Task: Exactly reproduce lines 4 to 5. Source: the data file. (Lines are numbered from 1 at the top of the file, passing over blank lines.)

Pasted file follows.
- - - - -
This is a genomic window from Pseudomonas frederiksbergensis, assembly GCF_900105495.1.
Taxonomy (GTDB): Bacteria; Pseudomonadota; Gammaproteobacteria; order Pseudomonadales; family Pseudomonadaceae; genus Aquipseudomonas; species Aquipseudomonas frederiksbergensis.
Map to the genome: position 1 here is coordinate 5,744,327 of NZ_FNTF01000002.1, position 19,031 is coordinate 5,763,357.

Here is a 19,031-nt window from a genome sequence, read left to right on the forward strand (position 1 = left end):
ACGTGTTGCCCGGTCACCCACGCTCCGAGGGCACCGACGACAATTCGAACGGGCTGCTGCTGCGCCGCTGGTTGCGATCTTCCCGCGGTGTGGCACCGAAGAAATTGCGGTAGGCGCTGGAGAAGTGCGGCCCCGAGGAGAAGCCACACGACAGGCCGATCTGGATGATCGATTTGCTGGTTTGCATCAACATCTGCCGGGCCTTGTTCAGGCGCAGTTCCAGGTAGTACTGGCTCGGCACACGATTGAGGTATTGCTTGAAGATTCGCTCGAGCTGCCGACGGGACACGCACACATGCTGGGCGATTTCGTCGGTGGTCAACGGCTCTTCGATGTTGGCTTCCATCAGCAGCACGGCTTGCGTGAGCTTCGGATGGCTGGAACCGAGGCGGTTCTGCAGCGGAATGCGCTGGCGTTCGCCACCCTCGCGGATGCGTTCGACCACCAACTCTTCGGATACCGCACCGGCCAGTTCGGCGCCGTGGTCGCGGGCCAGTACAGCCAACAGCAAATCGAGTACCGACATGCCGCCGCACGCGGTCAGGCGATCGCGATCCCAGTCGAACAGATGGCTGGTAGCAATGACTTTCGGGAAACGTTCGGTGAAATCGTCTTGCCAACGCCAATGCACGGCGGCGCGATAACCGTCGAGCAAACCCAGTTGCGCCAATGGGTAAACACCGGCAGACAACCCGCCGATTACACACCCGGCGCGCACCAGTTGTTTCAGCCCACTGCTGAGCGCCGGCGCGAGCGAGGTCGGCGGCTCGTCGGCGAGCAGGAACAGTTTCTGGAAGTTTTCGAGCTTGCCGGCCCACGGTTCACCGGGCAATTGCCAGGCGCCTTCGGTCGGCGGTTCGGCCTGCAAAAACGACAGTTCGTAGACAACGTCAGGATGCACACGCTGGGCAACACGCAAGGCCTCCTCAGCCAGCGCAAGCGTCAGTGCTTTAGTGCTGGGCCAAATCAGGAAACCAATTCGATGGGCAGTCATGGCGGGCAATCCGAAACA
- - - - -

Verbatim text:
Here is a 19,031-nt window from a genome sequence, read left to right on the forward strand (position 1 = left end):
ACGTGTTGCCCGGTCACCCACGCTCCGAGGGCACCGACGACAATTCGAACGGGCTGCTGCTGCGCCGCTGGTTGCGATCTTCCCGCGGTGTGGCACCGAAGAAATTGCGGTAGGCGCTGGAGAAGTGCGGCCCCGAGGAGAAGCCACACGACAGGCCGATCTGGATGATCGATTTGCTGGTTTGCATCAACATCTGCCGGGCCTTGTTCAGGCGCAGTTCCAGGTAGTACTGGCTCGGCACACGATTGAGGTATTGCTTGAAGATTCGCTCGAGCTGCCGACGGGACACGCACACATGCTGGGCGATTTCGTCGGTGGTCAACGGCTCTTCGATGTTGGCTTCCATCAGCAGCACGGCTTGCGTGAGCTTCGGATGGCTGGAACCGAGGCGGTTCTGCAGCGGAATGCGCTGGCGTTCGCCACCCTCGCGGATGCGTTCGACCACCAACTCTTCGGATACCGCACCGGCCAGTTCGGCGCCGTGGTCGCGGGCCAGTACAGCCAACAGCAAATCGAGTACCGACATGCCGCCGCACGCGGTCAGGCGATCGCGATCCCAGTCGAACAGATGGCTGGTAGCAATGACTTTCGGGAAACGTTCGGTGAAATCGTCTTGCCAACGCCAATGCACGGCGGCGCGATAACCGTCGAGCAAACCCAGTTGCGCCAATGGGTAAACACCGGCAGACAACCCGCCGATTACACACCCGGCGCGCACCAGTTGTTTCAGCCCACTGCTGAGCGCCGGCGCGAGCGAGGTCGGCGGCTCGTCGGCGAGCAGGAACAGTTTCTGGAAGTTTTCGAGCTTGCCGGCCCACGGTTCACCGGGCAATTGCCAGGCGCCTTCGGTCGGCGGTTCGGCCTGCAAAAACGACAGTTCGTAGACAACGTCAGGATGCACACGCTGGGCAACACGCAAGGCCTCCTCAGCCAGCGCAAGCGTCAGTGCTTTAGTGCTGGGCCAAATCAGGAAACCAATTCGATGGGCAGTCATGGCGGGCAATCCGAAACA